Only a week into the new Congress, a few other bills that would relocate the embassy to Jerusalem have been introduced, including H.R. 257 introduced by Rep. Trent Franks (R-AZ8) which has two cosponsors, both Republicans, and H.R. 265 introduced by Rep. Leonard Lance (R-NJ7) with no cosponsors yet.

Last updated Jan 13, 2017. View all GovTrack summaries.

The summary below was written by the Congressional Research Service, which is a nonpartisan division of the Library of Congress, and was published on Jan 3, 2017.


Jerusalem Embassy and Recognition Act

This bill states that it should be U.S. policy to recognize Jerusalem as the undivided capital of Israel.

The bill expresses the sense of Congress that: (1) Jerusalem must remain an undivided city in which the rights of every ethnic and religious group are protected as they have been by Israel, (2) every Israeli citizen should have the right to reside anywhere in Jerusalem, (3) the President and the Department of State should affirm as a matter of U.S. policy that Jerusalem must remain the undivided capital of Israel, (4) the President should implement the provisions of the Jerusalem Embassy Act of 1995 and begin the process of relocating the U.S. Embassy in Israel to Jerusalem, (5) U.S. officials should refrain from actions that contradict U.S. law on this subject, and (6) any official U.S. government document that lists countries and their capital cities should identify Jerusalem as Israel's capital.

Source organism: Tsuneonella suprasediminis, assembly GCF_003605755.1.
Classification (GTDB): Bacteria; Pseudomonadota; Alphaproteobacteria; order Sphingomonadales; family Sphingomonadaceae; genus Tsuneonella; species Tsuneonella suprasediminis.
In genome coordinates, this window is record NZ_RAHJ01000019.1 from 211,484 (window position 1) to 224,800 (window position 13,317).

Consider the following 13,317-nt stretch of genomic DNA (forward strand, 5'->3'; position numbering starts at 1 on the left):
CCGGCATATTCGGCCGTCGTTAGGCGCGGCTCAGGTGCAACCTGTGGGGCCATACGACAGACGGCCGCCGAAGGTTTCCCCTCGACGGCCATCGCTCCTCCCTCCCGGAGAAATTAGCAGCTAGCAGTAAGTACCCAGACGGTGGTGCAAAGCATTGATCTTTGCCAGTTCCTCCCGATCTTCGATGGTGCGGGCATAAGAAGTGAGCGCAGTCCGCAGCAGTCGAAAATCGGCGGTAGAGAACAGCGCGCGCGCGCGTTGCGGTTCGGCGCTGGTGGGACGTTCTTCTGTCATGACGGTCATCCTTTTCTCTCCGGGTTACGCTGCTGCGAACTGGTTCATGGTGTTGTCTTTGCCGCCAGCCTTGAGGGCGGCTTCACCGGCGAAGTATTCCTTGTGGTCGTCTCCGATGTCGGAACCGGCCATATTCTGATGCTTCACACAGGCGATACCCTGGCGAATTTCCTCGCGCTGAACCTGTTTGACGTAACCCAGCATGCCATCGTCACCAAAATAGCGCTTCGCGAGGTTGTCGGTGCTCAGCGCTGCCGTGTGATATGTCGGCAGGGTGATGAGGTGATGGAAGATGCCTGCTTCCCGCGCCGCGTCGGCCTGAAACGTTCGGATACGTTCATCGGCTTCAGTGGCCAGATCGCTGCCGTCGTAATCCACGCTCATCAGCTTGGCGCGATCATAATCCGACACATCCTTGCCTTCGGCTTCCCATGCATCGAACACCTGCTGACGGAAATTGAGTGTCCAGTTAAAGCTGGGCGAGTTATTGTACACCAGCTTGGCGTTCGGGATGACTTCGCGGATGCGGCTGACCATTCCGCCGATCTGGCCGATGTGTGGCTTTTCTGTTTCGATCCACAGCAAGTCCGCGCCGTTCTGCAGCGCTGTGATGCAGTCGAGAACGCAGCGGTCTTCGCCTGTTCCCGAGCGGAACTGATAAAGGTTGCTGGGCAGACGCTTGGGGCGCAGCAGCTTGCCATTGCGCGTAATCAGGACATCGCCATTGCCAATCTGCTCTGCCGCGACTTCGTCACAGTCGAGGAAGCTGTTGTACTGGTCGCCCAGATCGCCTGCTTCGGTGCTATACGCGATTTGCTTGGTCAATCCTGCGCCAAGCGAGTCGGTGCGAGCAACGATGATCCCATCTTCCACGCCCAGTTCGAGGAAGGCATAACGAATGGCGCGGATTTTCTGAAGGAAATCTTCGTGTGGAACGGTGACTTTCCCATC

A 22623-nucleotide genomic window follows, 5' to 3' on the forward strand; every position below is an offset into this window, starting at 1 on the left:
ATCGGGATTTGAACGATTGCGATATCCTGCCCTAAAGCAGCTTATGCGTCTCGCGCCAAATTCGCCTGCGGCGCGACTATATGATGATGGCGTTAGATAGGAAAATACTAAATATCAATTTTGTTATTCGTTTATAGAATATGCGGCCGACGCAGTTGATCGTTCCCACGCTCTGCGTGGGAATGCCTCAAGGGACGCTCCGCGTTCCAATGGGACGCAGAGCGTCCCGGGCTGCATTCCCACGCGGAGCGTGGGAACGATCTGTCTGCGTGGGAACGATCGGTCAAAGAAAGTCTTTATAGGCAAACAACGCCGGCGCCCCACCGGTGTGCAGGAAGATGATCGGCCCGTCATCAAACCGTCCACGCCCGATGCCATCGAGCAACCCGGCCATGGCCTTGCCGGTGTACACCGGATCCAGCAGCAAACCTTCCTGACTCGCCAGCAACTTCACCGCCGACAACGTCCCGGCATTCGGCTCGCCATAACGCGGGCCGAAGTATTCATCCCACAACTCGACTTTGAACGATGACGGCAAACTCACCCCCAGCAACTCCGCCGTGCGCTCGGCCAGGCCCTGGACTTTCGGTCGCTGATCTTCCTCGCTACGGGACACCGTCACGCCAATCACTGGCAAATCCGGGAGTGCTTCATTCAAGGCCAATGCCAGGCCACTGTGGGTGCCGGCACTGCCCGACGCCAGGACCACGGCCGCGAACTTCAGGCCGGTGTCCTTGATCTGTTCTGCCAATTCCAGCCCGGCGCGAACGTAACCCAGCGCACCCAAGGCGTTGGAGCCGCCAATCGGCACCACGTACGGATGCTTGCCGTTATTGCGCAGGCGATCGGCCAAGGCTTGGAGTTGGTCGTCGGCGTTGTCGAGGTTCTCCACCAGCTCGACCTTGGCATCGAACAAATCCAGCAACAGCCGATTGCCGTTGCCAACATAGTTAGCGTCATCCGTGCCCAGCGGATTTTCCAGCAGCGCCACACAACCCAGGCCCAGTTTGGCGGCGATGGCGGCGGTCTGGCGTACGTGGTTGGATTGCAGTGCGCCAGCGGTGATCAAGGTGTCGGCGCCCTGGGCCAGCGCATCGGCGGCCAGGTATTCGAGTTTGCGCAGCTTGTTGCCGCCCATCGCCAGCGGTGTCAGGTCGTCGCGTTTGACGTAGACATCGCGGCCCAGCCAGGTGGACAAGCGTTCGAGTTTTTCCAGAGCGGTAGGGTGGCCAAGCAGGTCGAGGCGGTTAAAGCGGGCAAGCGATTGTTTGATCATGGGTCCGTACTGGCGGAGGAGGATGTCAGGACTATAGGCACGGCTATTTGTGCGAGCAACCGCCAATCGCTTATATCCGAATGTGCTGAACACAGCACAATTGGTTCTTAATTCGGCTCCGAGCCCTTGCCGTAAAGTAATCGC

The Jerusalem Embassy Act of 1995 is amended to eliminate the President's authority to waive certain funding limitations for State Department acquisition and maintenance of buildings abroad until the U.S. Embassy in Jerusalem has officially opened.

The bill: (1) prohibits more than 50% of the amounts appropriated to the State Department for FY2017 for embassy security, construction, and maintenance from being obligated until the U.S. Embassy in Jerusalem has officially opened; and (2) restricts the availability and expenditure of amounts authorized for such purpose for FY 2018 and FY2019 to construction and other costs associated with the establishment of the U.S. Embassy in Jerusalem.